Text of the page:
The reason that marriage, or any kind of relationship that is a closed loop, has been held in such sacred esteem is that two people who are guardians for each other’s hearts is perhaps the most soulful and spiritual love that we have access to.  It is not for the faint of heart or for those who think they are lucky when they find it. This is the truest work of pure creation.

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Wendy Strgar

Wendy Strgar, founder and CEO of Good Clean Love, is a loveologist who writes and lectures on Making Love Sustainable, a green philosophy of relationships which teaches the importance of valuing the renewable resources of love, intimacy and family.  In her new book, Love that Works: A Guide to Enduring Intimacy,  she tackles the challenging issues of sustaining relationships and healthy intimacy with an authentic and disarming style and simple yet innovative adviceIt has been called "the essential guide for relationships."  The book is available on ebook.  Wendy has been married for 27 years to her husband, a psychiatrist, and lives with their four children ages 13- 22 in the beautiful Pacific Northwest.


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9:22AM PST on Mar 9, 2012


1:16AM PST on Mar 8, 2012


10:54AM PST on Feb 29, 2012

“For one human being to love another: that is perhaps the most difficult of all our tasks."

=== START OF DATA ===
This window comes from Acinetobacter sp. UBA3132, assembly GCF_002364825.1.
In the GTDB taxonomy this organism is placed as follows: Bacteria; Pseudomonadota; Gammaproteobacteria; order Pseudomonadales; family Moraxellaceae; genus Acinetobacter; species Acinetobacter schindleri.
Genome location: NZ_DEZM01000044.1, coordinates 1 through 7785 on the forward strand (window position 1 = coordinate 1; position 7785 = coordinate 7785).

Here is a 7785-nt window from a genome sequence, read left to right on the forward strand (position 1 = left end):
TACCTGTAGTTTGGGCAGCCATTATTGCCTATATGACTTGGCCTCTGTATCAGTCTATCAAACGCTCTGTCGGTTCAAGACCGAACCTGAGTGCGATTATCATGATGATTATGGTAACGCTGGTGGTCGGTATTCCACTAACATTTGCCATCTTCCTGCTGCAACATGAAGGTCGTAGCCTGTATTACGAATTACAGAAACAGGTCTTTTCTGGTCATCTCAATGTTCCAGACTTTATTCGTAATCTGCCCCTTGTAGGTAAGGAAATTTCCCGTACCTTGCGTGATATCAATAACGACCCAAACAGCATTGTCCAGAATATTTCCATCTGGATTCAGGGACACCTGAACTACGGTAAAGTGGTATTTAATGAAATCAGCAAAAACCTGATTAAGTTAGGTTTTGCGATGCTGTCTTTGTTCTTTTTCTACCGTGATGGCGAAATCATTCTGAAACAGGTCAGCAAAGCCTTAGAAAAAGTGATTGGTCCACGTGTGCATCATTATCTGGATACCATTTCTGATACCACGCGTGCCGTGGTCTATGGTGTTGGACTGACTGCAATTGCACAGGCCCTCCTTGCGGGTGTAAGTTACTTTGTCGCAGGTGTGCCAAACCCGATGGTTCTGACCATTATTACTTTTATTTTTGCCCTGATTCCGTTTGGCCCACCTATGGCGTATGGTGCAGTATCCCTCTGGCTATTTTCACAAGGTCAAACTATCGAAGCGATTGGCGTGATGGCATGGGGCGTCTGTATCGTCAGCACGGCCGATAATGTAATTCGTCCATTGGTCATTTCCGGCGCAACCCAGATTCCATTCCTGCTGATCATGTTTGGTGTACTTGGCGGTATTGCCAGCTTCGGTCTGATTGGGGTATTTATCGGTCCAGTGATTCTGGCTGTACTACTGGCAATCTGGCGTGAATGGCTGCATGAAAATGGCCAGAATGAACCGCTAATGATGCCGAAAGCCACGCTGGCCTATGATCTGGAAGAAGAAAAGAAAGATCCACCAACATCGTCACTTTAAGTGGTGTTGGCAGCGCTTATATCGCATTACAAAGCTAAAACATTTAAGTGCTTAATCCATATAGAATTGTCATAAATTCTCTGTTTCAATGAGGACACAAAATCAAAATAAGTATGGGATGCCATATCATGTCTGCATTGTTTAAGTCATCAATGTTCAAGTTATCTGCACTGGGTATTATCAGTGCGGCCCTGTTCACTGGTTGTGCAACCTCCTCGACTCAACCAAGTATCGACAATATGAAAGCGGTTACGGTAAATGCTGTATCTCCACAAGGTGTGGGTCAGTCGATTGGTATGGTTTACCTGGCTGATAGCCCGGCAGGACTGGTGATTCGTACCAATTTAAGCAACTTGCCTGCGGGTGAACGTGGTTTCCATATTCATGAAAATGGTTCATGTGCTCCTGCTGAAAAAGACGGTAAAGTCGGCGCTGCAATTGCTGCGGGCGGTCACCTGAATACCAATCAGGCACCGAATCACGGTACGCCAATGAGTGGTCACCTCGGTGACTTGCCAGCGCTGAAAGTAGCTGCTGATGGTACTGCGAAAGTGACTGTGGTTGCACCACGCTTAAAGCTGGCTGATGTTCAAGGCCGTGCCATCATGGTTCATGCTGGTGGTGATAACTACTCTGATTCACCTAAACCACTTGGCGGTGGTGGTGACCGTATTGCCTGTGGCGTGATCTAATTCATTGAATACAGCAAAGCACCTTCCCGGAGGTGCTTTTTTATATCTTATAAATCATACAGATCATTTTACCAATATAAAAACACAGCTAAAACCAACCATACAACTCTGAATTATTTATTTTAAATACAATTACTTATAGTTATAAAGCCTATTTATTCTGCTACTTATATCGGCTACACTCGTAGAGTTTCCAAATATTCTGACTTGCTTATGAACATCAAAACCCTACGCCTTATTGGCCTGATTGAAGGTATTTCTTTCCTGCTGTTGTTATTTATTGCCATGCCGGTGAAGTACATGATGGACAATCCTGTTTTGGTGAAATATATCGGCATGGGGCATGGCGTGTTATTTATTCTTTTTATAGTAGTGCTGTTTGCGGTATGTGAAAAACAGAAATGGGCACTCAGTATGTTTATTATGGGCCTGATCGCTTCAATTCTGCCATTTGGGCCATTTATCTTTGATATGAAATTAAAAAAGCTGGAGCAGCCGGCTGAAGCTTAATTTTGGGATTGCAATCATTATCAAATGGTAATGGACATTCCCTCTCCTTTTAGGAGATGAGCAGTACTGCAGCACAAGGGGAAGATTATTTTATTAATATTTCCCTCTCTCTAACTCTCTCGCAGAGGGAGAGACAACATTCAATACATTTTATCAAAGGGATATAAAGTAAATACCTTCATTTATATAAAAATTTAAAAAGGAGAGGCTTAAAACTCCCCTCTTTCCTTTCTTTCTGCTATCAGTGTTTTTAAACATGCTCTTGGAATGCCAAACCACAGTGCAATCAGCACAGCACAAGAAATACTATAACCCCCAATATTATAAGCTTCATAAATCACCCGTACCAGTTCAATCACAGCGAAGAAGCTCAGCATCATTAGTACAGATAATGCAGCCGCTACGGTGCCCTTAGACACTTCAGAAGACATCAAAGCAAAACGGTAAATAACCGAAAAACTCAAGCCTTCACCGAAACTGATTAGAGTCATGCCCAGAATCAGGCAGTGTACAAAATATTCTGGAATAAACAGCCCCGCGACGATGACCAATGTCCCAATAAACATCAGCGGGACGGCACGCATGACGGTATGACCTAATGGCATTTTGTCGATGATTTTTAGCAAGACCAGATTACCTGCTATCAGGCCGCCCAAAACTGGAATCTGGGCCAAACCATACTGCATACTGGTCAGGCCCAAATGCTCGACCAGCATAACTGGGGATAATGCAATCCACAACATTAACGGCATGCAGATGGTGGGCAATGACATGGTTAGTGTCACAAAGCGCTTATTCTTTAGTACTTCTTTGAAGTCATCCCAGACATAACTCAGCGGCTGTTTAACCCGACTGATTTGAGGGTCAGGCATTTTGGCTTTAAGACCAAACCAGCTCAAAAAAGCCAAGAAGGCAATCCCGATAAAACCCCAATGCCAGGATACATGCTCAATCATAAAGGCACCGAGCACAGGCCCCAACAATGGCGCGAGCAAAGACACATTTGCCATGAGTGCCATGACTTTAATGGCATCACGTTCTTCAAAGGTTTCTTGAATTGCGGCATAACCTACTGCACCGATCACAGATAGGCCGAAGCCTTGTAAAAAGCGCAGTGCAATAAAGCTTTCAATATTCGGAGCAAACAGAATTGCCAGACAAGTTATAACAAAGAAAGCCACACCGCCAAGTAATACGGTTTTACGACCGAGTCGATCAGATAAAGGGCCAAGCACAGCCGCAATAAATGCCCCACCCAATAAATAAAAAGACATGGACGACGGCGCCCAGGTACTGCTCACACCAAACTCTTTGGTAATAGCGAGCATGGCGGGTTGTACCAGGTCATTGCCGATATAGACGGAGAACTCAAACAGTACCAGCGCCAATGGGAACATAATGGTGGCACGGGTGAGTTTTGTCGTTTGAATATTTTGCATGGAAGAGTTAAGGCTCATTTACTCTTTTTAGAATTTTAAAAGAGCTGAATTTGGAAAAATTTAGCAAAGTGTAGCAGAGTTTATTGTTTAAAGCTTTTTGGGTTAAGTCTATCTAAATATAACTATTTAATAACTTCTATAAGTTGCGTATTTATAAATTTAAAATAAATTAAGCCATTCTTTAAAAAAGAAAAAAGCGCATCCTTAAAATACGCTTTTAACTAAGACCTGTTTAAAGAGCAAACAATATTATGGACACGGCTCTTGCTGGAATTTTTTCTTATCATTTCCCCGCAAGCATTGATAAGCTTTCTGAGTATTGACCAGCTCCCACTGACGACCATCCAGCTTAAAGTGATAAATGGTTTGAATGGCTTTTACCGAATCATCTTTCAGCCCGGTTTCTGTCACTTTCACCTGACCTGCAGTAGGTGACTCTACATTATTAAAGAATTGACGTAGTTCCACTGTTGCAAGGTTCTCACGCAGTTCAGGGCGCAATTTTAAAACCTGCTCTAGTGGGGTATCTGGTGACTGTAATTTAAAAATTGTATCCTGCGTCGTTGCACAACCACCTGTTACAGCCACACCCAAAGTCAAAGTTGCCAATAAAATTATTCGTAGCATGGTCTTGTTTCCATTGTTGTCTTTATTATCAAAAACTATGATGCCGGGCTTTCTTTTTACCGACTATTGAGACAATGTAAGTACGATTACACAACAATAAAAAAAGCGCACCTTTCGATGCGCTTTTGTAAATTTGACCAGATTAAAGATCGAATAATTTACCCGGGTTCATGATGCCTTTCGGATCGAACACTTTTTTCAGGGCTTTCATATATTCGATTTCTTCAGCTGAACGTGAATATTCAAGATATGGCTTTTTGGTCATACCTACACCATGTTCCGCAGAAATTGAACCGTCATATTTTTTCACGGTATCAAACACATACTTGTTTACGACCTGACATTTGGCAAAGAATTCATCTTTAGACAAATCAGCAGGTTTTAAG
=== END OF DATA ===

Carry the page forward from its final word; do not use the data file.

I disagree with this statement, I think it's easy to love other human beings, it's natural. Look at how easy it is to love your children, your mother. That's because they are innocent and loving people. The HARD part is loving people who your leaders tell you to HATE! The Pope gay bashes every time he gives a speech and the KKK hates black people and Jews. INDOCTRINATION is the "DIFFICULTY", not loving another human being. When people are brainwashed to HATE, they usually do what they're told by their leaders.

4:07AM PST on Feb 28, 2012

I think one of the big reasons for the decline of marriage is the combination of social pressure to get married, the lack of realistic thinking and expectations, and limited emotional maturity. This is something we need to walk into with open eyes and a solid committment.

5:07PM PST on Feb 26, 2012

Yes, its all true. There is another point that people miss, and that is that you need to find the one who is at your level of growth or just slightly different, so that you can grow together. If you reach too high for someone who is more developed, eventually you will feel like they are parenting you all the time, and if you go for someone less developed, you will feel like they are irresponsible jerks in short time. Just my 2 cents.

6:47AM PST on Feb 26, 2012

THANK YOU! tooooo many people go into a relationship saying they are sticking to their commitment, and then won't bother to take any responsibility. and when needs come first, you're both going to end up not getting what you want and resenting the other. you have to focus on each other and the relationship first and work out everything after.

1:00AM PST on Feb 26, 2012

Wendy, having read this article, I believe all partnerships would be far more solid over a life-long period were people to agree to what you propose. I particularly like the idea of being "guardians for each other’s hearts" ......... It's practical and romantic and seems to provide space for individual growth....

12:38AM PST on Feb 26, 2012

Noted, thanks.

12:07PM PST on Feb 25, 2012

Thanks for the article.

11:17AM PST on Feb 25, 2012

Thanks for the great article, Wendy! This is very true in my experience. Something to strive towards...